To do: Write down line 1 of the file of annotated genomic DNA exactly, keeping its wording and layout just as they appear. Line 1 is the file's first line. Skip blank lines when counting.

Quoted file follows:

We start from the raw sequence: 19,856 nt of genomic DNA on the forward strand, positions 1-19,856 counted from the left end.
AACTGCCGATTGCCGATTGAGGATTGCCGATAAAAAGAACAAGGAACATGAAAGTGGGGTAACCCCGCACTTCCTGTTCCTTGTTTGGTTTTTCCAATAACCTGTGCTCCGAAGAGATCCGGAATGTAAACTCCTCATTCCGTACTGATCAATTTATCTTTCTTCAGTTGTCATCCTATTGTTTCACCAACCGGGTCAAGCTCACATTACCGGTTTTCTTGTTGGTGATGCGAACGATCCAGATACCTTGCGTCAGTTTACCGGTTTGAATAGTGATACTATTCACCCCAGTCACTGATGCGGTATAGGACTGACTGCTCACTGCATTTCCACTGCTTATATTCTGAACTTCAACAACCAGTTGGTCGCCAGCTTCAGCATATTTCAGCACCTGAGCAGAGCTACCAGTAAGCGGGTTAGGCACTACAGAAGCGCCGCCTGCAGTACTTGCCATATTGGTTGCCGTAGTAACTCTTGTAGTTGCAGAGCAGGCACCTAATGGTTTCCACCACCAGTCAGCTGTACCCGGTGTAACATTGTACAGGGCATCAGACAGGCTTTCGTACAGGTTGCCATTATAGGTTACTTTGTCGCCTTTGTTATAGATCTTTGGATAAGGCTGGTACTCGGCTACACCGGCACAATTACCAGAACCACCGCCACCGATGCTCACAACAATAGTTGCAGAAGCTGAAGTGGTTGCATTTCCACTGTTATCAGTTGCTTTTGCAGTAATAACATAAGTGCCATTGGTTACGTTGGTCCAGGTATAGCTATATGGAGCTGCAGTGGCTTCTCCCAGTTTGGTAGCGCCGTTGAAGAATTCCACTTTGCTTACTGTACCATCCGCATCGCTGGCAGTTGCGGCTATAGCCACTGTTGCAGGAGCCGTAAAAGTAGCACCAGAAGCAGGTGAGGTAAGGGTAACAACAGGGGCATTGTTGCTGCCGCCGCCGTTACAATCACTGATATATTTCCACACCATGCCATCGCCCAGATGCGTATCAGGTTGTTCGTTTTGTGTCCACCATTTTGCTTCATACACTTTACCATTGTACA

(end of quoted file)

We start from the raw sequence: 19,856 nt of genomic DNA on the forward strand, positions 1-19,856 counted from the left end.